• Copying and reading (getting used to working with the patterns)
  • Dictation (writing down what you perform)
  • Composing (making and performing their own patterns)
  • Inner hearing/audiation

There’s also a preparation version of these using beat strips with visual icons such as hearts for different rhythms.  Or they use erasers or pictures to keep track of the rhythmic sounds.

Beat Strips and erasers

 

Beat strips

 

For example, two pizza erasers could mean “titi” and one pencil eraser could mean “ta.”  The physical movement of the pieces and the visual “fitting in” of each is what makes it such a great set of manipulatives.

Pitch Bingo Chips

 

Big bingo chips

 


Students can use these big bingo chips to show high and low (or sol and mi) quickly. They just arrange them based on how you ask or where they hear. I would use this big bingo chips with a piece of paper with a high/low or sol/mi line, or sometimes easier – a piece of yarn! Erasers are a good option for this too.  This gives them an easy physical/visual way to show what they know, and it gives you a quick way to assess formally or informally.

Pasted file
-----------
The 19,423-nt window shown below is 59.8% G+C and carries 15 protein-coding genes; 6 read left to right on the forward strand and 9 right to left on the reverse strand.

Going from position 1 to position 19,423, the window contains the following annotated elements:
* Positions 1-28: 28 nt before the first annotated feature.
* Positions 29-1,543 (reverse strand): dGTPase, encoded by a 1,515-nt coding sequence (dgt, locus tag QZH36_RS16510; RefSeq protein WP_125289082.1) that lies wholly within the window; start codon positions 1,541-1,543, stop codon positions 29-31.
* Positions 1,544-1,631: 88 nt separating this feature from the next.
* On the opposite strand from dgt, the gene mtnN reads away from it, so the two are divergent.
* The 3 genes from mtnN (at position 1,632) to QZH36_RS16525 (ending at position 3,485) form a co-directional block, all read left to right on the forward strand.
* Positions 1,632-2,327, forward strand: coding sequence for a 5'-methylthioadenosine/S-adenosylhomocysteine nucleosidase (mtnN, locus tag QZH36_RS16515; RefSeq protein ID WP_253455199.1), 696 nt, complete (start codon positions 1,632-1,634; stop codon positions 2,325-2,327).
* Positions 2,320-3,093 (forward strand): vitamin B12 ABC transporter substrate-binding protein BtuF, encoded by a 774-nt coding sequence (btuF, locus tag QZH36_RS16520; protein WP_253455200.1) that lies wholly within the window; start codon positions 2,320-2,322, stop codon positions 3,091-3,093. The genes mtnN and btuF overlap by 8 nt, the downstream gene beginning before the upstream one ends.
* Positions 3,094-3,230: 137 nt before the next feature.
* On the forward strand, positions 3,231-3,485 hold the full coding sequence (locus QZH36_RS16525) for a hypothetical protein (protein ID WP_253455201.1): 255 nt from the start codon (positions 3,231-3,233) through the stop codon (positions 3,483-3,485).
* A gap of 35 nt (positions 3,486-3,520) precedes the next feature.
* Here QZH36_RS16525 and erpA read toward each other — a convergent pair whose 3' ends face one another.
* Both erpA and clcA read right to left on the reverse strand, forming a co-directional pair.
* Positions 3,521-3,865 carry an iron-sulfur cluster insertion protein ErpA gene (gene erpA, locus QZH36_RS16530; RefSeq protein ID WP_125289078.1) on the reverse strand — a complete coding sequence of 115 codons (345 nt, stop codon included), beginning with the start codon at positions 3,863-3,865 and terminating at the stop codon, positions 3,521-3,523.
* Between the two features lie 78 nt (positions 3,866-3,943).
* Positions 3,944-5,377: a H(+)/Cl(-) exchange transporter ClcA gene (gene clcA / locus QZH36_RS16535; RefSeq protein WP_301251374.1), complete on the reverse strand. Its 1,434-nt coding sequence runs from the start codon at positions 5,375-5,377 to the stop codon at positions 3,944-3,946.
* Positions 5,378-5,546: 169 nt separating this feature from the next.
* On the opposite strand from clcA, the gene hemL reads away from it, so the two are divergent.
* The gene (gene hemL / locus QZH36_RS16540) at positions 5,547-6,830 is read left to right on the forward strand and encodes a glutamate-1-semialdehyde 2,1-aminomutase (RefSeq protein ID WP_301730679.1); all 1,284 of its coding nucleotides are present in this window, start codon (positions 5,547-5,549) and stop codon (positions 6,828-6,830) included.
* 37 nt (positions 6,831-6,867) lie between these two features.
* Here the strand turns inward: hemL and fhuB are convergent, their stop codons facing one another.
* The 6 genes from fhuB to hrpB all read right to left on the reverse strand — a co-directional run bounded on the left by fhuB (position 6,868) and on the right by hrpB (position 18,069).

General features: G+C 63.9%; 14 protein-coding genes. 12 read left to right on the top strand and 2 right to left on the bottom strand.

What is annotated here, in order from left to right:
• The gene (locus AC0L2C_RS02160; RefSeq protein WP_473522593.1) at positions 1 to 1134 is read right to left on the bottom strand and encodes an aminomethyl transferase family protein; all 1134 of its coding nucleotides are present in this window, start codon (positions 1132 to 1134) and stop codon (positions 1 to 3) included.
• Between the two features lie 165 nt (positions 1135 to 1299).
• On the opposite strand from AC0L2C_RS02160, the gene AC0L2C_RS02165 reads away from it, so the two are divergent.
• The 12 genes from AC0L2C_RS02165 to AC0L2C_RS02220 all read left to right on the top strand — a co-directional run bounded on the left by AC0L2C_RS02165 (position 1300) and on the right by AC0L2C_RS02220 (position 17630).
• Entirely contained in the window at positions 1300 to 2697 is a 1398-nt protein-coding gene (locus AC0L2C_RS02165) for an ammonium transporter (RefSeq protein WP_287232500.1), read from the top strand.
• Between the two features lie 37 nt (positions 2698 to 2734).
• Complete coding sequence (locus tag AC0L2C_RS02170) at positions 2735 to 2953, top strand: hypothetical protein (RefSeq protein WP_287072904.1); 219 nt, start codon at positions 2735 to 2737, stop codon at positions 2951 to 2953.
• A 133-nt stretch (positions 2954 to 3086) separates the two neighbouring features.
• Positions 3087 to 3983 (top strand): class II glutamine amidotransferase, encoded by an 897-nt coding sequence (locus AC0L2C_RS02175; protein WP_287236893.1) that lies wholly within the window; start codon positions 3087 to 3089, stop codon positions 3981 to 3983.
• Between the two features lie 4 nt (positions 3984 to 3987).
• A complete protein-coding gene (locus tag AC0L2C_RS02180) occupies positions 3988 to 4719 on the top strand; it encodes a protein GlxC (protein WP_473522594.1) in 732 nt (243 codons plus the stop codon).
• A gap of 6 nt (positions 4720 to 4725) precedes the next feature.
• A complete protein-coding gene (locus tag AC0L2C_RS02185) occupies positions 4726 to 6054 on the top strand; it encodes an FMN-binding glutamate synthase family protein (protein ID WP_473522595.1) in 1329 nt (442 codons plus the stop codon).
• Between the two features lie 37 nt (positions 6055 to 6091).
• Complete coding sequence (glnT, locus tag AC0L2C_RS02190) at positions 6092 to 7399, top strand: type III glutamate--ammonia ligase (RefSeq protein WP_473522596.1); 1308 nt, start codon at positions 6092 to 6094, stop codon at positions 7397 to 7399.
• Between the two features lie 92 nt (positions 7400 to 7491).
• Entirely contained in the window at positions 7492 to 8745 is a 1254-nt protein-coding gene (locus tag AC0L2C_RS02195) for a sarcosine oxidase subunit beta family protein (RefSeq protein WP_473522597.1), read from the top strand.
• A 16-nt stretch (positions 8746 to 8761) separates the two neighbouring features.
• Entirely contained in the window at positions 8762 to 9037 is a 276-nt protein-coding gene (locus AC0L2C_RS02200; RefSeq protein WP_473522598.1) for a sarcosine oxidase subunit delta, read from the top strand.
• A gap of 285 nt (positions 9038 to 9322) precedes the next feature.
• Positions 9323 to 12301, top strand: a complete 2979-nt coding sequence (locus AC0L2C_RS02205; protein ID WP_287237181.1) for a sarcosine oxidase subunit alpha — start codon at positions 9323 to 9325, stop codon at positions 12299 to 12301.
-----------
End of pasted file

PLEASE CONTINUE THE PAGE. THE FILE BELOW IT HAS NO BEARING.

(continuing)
Popsicle Stick/Chip Kits

Ultimate student bag

 

Students can use these big bingo chips to show high and low (or sol and mi) quickly. They just arrange them based on how you ask or where they hear. I would use this big bingo chips with a piece of paper with a high/low or sol/mi line, or sometimes easier – a piece of yarn! Erasers are a good option for this too.  This gives them an easy physical/visual way to show what they know, and it gives you a quick way to assess formally or informally.

 

Popsicle sticks